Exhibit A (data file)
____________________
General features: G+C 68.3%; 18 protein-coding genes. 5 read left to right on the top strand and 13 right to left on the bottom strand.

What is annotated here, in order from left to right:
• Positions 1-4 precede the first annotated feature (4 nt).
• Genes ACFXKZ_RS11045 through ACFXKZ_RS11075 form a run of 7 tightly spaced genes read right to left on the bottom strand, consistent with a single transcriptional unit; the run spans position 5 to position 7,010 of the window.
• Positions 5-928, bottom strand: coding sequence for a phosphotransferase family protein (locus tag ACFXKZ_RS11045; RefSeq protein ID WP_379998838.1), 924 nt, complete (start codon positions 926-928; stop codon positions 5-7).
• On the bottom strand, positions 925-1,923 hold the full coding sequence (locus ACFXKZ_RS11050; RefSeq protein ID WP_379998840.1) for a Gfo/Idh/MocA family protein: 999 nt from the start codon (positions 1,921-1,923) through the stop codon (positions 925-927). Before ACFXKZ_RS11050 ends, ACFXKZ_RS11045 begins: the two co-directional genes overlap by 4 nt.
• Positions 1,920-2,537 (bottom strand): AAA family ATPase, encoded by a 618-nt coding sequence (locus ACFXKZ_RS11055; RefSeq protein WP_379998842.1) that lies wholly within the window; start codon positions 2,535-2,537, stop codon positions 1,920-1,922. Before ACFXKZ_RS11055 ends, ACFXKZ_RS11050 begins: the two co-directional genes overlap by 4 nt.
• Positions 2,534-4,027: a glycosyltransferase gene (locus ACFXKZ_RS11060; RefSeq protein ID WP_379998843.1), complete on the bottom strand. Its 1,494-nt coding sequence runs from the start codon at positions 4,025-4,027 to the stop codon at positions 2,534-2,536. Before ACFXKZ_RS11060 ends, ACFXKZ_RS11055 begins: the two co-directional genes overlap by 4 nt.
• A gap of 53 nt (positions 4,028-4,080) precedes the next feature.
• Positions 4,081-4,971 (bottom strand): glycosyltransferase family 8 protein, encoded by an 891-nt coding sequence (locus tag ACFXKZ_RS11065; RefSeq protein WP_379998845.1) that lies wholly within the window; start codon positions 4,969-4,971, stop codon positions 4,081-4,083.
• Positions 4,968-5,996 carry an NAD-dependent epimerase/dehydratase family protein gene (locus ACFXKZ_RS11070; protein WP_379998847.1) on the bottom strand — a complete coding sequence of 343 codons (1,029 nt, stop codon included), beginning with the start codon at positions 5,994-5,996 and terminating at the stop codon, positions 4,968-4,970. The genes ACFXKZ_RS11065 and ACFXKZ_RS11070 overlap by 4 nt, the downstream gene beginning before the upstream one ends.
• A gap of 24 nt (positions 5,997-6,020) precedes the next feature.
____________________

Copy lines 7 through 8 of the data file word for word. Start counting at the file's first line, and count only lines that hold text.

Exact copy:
• Positions 1,920-2,537 (bottom strand): AAA family ATPase, encoded by a 618-nt coding sequence (locus ACFXKZ_RS11055; RefSeq protein WP_379998842.1) that lies wholly within the window; start codon positions 2,535-2,537, stop codon positions 1,920-1,922. Before ACFXKZ_RS11055 ends, ACFXKZ_RS11050 begins: the two co-directional genes overlap by 4 nt.
• Positions 2,534-4,027: a glycosyltransferase gene (locus ACFXKZ_RS11060; RefSeq protein ID WP_379998843.1), complete on the bottom strand. Its 1,494-nt coding sequence runs from the start codon at positions 4,025-4,027 to the stop codon at positions 2,534-2,536. Before ACFXKZ_RS11060 ends, ACFXKZ_RS11055 begins: the two co-directional genes overlap by 4 nt.